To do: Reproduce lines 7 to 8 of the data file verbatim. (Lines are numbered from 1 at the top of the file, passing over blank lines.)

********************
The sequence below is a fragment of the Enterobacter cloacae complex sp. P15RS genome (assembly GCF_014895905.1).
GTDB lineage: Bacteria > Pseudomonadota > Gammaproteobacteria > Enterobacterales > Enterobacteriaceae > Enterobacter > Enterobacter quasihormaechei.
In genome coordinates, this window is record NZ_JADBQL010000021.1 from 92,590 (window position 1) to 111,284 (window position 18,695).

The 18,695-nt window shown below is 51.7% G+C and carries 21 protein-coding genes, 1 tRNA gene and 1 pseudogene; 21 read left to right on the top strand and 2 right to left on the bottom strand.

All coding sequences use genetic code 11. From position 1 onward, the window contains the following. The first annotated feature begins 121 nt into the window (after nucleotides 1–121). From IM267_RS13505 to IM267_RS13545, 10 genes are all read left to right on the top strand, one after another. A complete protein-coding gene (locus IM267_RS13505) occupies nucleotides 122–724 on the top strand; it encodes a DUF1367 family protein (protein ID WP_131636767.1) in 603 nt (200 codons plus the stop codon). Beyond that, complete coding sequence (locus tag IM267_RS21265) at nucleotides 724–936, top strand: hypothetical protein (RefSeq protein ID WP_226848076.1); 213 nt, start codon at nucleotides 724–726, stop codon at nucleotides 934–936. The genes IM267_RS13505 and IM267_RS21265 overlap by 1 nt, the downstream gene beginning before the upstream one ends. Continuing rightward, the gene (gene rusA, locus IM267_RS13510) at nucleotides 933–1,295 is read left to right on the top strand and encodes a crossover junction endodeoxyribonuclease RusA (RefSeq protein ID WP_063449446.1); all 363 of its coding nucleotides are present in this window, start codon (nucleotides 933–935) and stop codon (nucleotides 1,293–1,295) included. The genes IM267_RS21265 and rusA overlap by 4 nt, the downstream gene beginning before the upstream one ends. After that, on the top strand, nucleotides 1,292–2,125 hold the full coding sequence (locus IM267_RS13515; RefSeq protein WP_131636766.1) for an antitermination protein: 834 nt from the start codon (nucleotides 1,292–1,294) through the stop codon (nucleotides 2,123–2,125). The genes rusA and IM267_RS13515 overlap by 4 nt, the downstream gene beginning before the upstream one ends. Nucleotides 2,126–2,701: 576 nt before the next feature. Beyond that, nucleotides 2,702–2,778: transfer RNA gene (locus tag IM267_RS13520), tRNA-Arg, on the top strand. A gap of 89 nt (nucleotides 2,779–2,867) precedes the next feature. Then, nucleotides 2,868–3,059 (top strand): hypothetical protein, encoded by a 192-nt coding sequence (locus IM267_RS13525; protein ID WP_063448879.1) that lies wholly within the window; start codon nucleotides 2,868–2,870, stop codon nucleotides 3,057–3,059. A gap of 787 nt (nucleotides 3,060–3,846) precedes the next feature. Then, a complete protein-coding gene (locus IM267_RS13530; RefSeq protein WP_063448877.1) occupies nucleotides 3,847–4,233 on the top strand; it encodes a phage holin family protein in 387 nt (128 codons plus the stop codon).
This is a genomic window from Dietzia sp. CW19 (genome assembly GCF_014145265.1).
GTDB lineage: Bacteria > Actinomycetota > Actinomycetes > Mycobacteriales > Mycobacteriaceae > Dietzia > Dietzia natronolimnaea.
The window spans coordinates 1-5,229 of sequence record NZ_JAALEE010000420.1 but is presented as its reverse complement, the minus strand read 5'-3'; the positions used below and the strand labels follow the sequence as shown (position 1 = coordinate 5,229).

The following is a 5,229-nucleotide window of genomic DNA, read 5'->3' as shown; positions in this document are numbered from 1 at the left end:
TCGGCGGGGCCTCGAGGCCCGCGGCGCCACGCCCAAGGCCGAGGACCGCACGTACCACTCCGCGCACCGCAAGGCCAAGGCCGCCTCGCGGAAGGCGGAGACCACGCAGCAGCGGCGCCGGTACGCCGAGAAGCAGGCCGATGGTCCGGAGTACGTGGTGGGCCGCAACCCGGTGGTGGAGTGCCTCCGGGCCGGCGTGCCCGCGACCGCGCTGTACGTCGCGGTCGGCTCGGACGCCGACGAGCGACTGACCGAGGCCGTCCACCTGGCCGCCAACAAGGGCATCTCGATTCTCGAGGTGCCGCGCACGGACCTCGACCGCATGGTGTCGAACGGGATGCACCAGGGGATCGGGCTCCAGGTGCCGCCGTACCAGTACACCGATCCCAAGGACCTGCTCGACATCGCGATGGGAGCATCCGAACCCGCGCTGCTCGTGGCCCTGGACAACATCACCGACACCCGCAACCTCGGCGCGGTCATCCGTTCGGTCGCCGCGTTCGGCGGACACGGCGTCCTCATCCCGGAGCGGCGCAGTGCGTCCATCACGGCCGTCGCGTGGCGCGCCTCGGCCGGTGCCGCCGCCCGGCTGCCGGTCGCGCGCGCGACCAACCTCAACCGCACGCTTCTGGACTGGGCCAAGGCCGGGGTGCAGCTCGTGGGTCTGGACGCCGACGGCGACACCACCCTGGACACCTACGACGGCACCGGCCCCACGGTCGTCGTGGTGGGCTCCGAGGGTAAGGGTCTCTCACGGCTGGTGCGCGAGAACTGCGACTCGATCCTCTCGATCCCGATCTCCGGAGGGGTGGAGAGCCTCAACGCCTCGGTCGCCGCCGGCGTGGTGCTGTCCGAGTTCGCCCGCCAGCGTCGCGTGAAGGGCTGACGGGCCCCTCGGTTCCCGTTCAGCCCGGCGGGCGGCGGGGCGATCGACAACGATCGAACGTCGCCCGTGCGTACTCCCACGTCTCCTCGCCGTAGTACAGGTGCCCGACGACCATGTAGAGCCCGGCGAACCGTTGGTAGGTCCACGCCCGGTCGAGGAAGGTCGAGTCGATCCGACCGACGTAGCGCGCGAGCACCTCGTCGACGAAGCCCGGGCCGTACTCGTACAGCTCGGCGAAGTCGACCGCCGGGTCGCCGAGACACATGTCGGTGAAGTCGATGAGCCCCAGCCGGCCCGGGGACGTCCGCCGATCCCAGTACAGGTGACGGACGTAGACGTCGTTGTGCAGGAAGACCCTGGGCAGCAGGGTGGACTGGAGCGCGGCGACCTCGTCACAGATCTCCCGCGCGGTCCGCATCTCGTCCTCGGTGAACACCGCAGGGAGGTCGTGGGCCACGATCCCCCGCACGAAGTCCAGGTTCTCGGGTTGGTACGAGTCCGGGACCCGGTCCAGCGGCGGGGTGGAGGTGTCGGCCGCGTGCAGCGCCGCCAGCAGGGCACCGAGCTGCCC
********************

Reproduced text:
GTDB lineage: Bacteria > Actinomycetota > Actinomycetes > Mycobacteriales > Mycobacteriaceae > Dietzia > Dietzia natronolimnaea.
The window spans coordinates 1-5,229 of sequence record NZ_JAALEE010000420.1 but is presented as its reverse complement, the minus strand read 5'-3'; the positions used below and the strand labels follow the sequence as shown (position 1 = coordinate 5,229).